Back on topic! Today I made a potentially unusual soup and it turned out so well that I decided to make note of it, it can probably be more accurately called a borscht thanks to the beetroot.

The story of borscht starts on Saturday when we visited the Notting Hill office and thus, inevitably, the Portobello Road market, where I was browsing with this week’s soup in mind (and coffee!). Looking like boxes of well used medicine balls there was celeriac everywhere. I have never bought celeriac before but they look like they have soup potential so I picked one up. I’m afraid I didn’t take a photo of it but it looks like most celeriac I’ve seen – large, spherical, greenish and rough. The cooking goddess Stephanie says you should choose celeriac that are firm and baseball sized… I didn’t know this at the time though so I picked one that was about twice the diameter of a baseball (an unusual measure for an Australian chef to use!), luckily it turned out to be solid all the way through with no pithy hollows. I decided to pick up some beetroot too since I was aware that celeriac had a flavour similar to celery and I didn’t relish the idea of soup with a monotone celery flavour. The beetroot were around baseball sized and I got three of them.

So, fairly simple as soup should be, here it is:

Celeriac Borscht: Simmering
  • 1 double-baseball Celeriac
  • 3 single-baseball Beetroot
  • 1 large Brown Onion
  • A knob of Butter
  • 4 grinds of Salt
  • plenty of grinds of Pepper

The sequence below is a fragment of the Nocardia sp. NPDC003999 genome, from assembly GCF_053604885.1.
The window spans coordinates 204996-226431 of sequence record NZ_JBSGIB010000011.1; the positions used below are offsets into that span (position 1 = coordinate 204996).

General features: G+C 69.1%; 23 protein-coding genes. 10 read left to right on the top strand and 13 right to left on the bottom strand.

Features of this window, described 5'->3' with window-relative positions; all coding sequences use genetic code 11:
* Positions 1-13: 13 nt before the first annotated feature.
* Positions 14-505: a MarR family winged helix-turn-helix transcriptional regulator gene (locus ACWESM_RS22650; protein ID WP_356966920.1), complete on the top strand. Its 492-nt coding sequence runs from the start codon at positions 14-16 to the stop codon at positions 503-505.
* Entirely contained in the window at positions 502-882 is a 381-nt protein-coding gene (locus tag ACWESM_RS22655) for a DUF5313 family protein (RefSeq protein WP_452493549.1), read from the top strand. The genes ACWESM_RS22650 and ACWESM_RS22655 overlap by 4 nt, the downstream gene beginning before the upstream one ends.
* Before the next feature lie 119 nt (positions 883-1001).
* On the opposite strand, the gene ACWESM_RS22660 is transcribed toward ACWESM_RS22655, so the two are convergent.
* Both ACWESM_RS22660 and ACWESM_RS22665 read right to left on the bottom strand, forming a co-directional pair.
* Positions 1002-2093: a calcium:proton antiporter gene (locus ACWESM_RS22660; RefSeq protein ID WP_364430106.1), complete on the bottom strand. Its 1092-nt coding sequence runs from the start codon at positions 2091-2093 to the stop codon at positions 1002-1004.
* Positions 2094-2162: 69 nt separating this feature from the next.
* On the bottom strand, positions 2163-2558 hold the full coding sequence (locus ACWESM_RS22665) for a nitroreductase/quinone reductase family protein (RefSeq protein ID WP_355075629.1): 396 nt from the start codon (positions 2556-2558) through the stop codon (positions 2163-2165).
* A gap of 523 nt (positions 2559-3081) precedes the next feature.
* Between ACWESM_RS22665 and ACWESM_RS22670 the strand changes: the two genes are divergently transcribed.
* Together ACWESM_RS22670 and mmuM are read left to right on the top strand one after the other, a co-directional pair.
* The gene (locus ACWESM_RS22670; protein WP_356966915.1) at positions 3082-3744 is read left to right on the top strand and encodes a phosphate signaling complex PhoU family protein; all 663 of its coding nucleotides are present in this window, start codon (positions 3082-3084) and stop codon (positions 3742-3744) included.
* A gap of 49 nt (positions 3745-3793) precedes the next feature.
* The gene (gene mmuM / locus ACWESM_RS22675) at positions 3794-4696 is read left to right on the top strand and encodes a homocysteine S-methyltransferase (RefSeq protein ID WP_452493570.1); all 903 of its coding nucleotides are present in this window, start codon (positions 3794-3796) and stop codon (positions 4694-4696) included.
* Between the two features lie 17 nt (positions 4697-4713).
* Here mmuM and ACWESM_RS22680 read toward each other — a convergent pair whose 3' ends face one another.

• 1 Chicken Stock Cube
  • A Nutmeg
  • A large handful of Basil Leaves
  1. Skin and roughly dice the onion and put into a large stock pot with the butter and grate in half the nutmeg.
  2. Peel the celeriac (I found this much easier to do roughly with a knife than with a peeler), quarter and slice thinly (since it is going into a soup with beetroot don’t bother with the acidulated water).
  3. Peel the beetroot (peeler does fine here) and slice as with celeriac.
  4. Turn on the heat and cook to very lightly brown the onion.
  5. With the onion browned throw all other ingredients except for the basil into the pot and add water until the celeriac just starts to lift (i.e. just-covered).
  6. Up the heat and bring to a boil then reduce to a low simmer (lowest heat on the smallest rosette), cover with the lid slightly ajar and leave to simmer (we actually went out with it simmering away so it got up to two hours of simmer-time but probably would have been fine with less).
  7. When the beetroot is tender turn off the heat and let cool for emulsifying.
  8. In batches process soup with the emulsifier (sorry, I just like that word – I mean food processor or blender) to an almost-smooth (but not quite) texture.
  9. Chop the basil leaves finely (i.e. with a knife or herb-chopper) and mix into the processed soup.
  10. At point taste and add more salt/pepper/nutmeg as you see fit.
  11. Reheat and serve! Or: Package and freeze!
Celeriac Borscht
Celeriac Borscht

I would serve this with a sprinkling of very-fine-sliced basil leaves, a couple of grinds of pepper and a drizzle of good olive oil (photo on left topped with grated nutmeg, ground pepper and olive oil – if you look at the album you’ll see it was served with an unusual accompaniment). A good crusty chunk of bread would go down with it beautifully – but unfortunately bread isn’t something we buy.